U.S. DEPARTMENT OF THE INTERIORBUREAU OF LAND MANAGEMENT
Livestock grazing is a major activity in the Battle Mountain District. The most significant condition affecting grazing now is the drought that has persisted since 2012. For information about the drought, including monitoring reports and the Battle Mountain District Drought Environmental Assessment, please visit our Battle Mountain District Drought Information Page.
Permittees purchase animal unit months (AUMS) of livestock forage. An AUM is the amount of forage necessary for the sustenance of one cow and calf, five sheep, two burros or one horse for one month. About 275,596 AUMS of livestock forage are authorized annually.
BLM’s grazing regulations were revised in 1995 to ensure that livestock grazing is conducted in a manner the will sustain or improve the fundamental ecological health of public rangelands. Under the revised grazing regulations, each BLM state office worked with its citizen Resource Advisory Councils (RAC) to develop state and area specific Standards for Rangeland Health and Guidelines for Managing Livestock Grazing.
The Battle Mountain District which includes the Tonopah Field Station uses:
The intended outcome of the Standards and Guidelines will result in a balance of sustainable development and multiple use along with progress, over time, toward attaining desired rangeland conditions. Guidelines are based on science, best rangeland management practices, and public input. These recommended Standards and Guidelines reflect the stated goals of improving rangeland health while providing for the viability of the livestock industry, all wildlife species and wild horses and burros in the Northeastern and Mojave-Southern Great Basin areas.
The District conducts assessments of grazing allotments to determine if Standards for Rangeland Health are being achieved. If an assessment determines that an area is not meeting the standards for rangeland health, the field office prepares an analysis that identifies opportunities and methods to adjust grazing management, and initiates the changes needed to make significant progress in improving rangeland health. Permittees have the opportunity to be actively involved in the rangeland management process, through cooperative monitoring and proactive grazing use.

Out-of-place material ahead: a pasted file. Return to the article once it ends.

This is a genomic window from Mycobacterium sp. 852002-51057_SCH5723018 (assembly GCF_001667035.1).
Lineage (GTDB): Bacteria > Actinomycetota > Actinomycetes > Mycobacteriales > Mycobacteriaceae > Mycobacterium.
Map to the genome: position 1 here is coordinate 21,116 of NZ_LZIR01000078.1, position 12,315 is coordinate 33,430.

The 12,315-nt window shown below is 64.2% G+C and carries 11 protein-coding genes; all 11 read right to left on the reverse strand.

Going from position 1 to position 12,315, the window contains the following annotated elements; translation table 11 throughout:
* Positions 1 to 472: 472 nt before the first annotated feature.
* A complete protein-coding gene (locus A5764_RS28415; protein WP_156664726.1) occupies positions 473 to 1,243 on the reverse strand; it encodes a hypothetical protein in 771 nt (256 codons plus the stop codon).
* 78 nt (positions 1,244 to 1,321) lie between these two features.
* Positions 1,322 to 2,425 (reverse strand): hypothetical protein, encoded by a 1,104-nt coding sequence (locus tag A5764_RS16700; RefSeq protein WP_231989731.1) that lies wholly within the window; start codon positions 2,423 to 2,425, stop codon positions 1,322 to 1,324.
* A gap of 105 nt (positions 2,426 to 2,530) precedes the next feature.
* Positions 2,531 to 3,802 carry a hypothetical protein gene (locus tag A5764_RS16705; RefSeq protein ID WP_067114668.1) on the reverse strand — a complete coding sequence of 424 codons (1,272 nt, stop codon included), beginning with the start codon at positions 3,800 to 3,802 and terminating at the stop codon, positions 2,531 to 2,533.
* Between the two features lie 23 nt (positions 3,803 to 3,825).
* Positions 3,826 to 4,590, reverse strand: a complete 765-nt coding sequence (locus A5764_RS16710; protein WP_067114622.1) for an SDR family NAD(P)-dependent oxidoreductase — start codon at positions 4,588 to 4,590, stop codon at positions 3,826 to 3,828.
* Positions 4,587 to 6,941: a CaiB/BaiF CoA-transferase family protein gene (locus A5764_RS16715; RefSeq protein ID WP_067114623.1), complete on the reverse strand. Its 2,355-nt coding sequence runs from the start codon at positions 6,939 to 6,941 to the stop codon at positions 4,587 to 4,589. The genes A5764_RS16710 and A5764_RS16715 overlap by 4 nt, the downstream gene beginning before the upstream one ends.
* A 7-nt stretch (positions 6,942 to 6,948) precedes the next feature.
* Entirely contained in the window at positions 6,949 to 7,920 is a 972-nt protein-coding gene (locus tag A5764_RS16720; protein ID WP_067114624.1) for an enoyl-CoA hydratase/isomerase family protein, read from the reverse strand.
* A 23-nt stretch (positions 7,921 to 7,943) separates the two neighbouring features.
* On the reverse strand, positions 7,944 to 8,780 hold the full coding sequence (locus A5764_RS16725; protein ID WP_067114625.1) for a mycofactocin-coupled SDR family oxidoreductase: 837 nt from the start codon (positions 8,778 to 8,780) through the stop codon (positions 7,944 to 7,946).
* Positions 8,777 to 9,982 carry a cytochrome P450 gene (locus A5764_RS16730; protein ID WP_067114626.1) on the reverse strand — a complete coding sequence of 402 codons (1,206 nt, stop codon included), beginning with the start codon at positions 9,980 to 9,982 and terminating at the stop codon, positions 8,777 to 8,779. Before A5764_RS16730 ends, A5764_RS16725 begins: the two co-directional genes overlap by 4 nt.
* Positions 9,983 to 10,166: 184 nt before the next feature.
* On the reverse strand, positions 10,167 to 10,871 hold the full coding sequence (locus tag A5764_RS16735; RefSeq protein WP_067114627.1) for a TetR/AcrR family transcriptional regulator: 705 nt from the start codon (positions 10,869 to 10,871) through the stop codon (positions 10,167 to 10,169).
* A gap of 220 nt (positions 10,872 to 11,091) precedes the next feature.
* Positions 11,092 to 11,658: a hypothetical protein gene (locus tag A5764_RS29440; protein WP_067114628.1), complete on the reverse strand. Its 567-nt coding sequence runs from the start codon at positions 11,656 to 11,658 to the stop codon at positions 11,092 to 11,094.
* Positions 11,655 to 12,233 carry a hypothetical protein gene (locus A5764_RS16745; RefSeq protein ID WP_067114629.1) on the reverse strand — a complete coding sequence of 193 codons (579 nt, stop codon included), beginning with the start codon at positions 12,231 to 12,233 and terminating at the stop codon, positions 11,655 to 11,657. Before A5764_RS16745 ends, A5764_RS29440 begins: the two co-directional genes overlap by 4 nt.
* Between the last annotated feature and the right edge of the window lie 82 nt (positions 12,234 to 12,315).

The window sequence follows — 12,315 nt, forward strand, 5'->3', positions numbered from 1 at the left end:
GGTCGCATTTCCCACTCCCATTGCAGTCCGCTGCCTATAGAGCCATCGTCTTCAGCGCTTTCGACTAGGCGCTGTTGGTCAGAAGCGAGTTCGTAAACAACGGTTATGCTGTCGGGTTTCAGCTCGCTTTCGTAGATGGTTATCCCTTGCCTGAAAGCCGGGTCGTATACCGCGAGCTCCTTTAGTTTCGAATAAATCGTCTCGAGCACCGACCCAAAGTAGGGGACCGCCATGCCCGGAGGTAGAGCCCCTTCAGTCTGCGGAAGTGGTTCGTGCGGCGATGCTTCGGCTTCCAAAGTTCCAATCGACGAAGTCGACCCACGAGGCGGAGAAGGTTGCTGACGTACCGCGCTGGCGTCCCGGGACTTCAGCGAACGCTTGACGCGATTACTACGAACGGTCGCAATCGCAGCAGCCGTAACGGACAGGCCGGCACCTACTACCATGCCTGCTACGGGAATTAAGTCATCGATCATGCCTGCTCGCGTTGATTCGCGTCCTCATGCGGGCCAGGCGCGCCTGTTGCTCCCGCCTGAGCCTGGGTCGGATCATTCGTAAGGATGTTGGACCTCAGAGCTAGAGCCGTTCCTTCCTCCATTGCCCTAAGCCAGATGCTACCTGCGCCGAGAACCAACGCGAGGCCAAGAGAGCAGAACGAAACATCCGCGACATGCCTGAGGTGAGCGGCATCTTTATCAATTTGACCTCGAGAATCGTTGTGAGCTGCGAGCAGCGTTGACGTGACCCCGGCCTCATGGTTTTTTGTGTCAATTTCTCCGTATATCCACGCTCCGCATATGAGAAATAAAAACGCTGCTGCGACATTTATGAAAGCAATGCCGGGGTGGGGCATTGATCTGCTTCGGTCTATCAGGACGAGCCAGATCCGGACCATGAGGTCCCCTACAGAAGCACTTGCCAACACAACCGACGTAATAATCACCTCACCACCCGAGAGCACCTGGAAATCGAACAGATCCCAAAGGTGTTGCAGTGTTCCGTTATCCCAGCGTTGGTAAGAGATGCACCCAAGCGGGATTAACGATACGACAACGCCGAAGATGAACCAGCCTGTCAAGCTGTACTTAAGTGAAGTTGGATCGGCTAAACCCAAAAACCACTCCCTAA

The range staff administers livestock grazing on 94 allotments and has 88 permittees; encompassing 10.5 million acres of land. Range staff issue grazing permits, completes billing for grazing on public land, assesses and mitigates the impacts of livestock grazing on rangeland health, oversees the installation and maintenance of range improvements and monitors livestock use to insure compliance with grazing rules and regulations.
Range is part of the renewable resources staff which includes other program areas such as wild horses and burros, wildlife, riparian and noxious weeds. The range program also provides support to other programs within the offices such as non renewable resources and fire. Currently, the range staff in the Battle Mountain Field Office consists of one team lead, four rangeland management specialists, one range technician and a range assistant. The Tonopah Field Station range staff consists of one team lead, three rangeland management specialists and a range technician.